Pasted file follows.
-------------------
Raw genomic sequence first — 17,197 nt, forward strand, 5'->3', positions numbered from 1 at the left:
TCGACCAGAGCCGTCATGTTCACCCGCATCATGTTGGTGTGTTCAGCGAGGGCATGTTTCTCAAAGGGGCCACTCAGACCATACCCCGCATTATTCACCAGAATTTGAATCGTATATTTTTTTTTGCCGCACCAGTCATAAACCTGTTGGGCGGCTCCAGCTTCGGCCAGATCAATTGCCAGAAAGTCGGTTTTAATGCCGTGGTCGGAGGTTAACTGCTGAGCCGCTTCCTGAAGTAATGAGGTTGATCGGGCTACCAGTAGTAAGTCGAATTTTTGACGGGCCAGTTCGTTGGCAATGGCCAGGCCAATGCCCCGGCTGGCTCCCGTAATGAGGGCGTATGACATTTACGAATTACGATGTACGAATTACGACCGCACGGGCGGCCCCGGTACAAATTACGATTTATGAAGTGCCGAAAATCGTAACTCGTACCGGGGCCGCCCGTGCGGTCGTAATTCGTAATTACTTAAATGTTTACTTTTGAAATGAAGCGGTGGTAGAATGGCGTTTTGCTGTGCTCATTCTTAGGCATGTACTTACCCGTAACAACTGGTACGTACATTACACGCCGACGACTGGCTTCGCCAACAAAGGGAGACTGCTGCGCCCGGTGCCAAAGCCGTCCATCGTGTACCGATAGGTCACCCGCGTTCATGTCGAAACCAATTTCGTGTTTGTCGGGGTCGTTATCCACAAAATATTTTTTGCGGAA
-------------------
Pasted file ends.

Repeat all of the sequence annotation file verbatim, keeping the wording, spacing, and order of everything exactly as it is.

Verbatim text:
Raw genomic sequence first — 17,197 nt, forward strand, 5'->3', positions numbered from 1 at the left:
TCGACCAGAGCCGTCATGTTCACCCGCATCATGTTGGTGTGTTCAGCGAGGGCATGTTTCTCAAAGGGGCCACTCAGACCATACCCCGCATTATTCACCAGAATTTGAATCGTATATTTTTTTTTGCCGCACCAGTCATAAACCTGTTGGGCGGCTCCAGCTTCGGCCAGATCAATTGCCAGAAAGTCGGTTTTAATGCCGTGGTCGGAGGTTAACTGCTGAGCCGCTTCCTGAAGTAATGAGGTTGATCGGGCTACCAGTAGTAAGTCGAATTTTTGACGGGCCAGTTCGTTGGCAATGGCCAGGCCAATGCCCCGGCTGGCTCCCGTAATGAGGGCGTATGACATTTACGAATTACGATGTACGAATTACGACCGCACGGGCGGCCCCGGTACAAATTACGATTTATGAAGTGCCGAAAATCGTAACTCGTACCGGGGCCGCCCGTGCGGTCGTAATTCGTAATTACTTAAATGTTTACTTTTGAAATGAAGCGGTGGTAGAATGGCGTTTTGCTGTGCTCATTCTTAGGCATGTACTTACCCGTAACAACTGGTACGTACATTACACGCCGACGACTGGCTTCGCCAACAAAGGGAGACTGCTGCGCCCGGTGCCAAAGCCGTCCATCGTGTACCGATAGGTCACCCGCGTTCATGTCGAAACCAATTTCGTGTTTGTCGGGGTCGTTATCCACAAAATATTTTTTGCGGAA